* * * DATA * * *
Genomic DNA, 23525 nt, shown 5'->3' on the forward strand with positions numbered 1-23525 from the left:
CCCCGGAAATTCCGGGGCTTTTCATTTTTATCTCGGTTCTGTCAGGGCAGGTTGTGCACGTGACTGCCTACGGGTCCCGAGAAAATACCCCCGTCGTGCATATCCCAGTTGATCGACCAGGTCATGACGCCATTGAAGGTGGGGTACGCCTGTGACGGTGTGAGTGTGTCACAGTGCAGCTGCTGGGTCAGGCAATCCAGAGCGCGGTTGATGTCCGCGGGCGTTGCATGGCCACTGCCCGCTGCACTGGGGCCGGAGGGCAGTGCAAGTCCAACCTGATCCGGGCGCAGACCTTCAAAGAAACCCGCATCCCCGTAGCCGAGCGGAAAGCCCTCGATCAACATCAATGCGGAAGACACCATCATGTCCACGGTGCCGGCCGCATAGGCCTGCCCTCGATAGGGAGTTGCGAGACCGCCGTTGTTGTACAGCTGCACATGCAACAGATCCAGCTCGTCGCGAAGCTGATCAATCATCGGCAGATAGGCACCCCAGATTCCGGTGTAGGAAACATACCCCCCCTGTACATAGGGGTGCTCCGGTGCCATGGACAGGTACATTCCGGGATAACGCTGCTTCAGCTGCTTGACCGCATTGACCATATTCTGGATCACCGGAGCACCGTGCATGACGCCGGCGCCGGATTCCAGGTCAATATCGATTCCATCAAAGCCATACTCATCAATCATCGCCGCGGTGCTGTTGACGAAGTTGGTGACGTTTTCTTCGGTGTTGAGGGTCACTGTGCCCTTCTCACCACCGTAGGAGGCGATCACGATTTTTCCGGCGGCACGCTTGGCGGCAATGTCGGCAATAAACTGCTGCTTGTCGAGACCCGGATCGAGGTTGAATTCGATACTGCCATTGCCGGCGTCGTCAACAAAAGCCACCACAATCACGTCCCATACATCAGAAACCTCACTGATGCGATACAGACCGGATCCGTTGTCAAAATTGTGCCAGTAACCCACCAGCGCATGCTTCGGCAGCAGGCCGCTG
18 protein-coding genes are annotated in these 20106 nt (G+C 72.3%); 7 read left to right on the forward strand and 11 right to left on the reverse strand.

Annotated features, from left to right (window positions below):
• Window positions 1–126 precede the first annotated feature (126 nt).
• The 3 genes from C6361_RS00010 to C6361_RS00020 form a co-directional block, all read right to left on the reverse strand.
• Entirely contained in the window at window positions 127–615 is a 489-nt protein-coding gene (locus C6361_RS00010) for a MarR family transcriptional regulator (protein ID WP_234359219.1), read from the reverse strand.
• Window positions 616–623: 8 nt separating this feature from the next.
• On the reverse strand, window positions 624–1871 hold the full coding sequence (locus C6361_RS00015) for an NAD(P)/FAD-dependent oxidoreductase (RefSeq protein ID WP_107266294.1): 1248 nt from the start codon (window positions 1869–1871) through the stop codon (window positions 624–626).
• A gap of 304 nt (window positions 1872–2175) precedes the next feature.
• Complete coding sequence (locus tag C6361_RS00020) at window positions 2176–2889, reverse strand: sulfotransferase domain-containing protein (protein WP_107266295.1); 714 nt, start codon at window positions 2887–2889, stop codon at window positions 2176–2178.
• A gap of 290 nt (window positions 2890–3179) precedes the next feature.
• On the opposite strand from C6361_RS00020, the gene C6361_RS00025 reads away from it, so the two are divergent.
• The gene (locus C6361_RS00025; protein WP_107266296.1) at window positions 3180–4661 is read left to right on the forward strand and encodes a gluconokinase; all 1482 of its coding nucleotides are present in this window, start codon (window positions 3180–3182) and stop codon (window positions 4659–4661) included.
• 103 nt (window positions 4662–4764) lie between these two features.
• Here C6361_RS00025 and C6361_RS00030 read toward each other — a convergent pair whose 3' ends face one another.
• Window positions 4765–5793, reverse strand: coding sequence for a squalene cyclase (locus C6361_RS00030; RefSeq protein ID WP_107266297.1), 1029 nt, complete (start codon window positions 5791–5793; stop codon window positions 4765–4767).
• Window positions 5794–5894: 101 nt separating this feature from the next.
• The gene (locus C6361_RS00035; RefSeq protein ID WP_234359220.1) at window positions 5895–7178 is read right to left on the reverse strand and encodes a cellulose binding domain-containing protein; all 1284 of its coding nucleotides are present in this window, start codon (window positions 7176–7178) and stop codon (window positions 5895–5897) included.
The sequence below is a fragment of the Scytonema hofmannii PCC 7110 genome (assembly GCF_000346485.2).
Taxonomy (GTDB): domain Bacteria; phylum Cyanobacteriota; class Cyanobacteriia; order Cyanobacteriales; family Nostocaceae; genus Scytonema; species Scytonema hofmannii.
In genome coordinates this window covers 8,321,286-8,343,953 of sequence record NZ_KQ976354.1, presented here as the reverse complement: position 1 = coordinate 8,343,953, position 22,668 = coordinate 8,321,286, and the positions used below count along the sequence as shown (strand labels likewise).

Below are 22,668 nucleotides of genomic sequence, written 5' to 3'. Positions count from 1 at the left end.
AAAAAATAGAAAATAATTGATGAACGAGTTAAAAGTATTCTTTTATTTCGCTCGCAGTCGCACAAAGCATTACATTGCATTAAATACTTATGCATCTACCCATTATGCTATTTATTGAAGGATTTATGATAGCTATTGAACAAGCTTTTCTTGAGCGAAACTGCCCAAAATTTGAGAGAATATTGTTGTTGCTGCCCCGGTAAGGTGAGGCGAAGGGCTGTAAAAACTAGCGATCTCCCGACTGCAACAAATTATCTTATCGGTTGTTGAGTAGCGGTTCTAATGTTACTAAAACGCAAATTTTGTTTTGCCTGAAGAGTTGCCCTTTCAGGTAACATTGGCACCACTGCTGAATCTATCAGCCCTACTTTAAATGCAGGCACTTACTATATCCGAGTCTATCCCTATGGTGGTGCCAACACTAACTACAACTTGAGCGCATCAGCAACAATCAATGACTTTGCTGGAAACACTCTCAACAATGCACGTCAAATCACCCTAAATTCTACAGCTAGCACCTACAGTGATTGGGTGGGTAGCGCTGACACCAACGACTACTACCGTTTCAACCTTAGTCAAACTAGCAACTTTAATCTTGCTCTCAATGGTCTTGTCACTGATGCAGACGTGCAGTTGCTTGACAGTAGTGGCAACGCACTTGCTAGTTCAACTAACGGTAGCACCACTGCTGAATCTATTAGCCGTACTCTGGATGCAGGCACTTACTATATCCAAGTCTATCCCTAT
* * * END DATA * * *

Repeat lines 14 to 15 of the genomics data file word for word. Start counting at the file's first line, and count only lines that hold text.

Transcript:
• The gene (locus C6361_RS00025; protein WP_107266296.1) at window positions 3180–4661 is read left to right on the forward strand and encodes a gluconokinase; all 1482 of its coding nucleotides are present in this window, start codon (window positions 3180–3182) and stop codon (window positions 4659–4661) included.
• 103 nt (window positions 4662–4764) lie between these two features.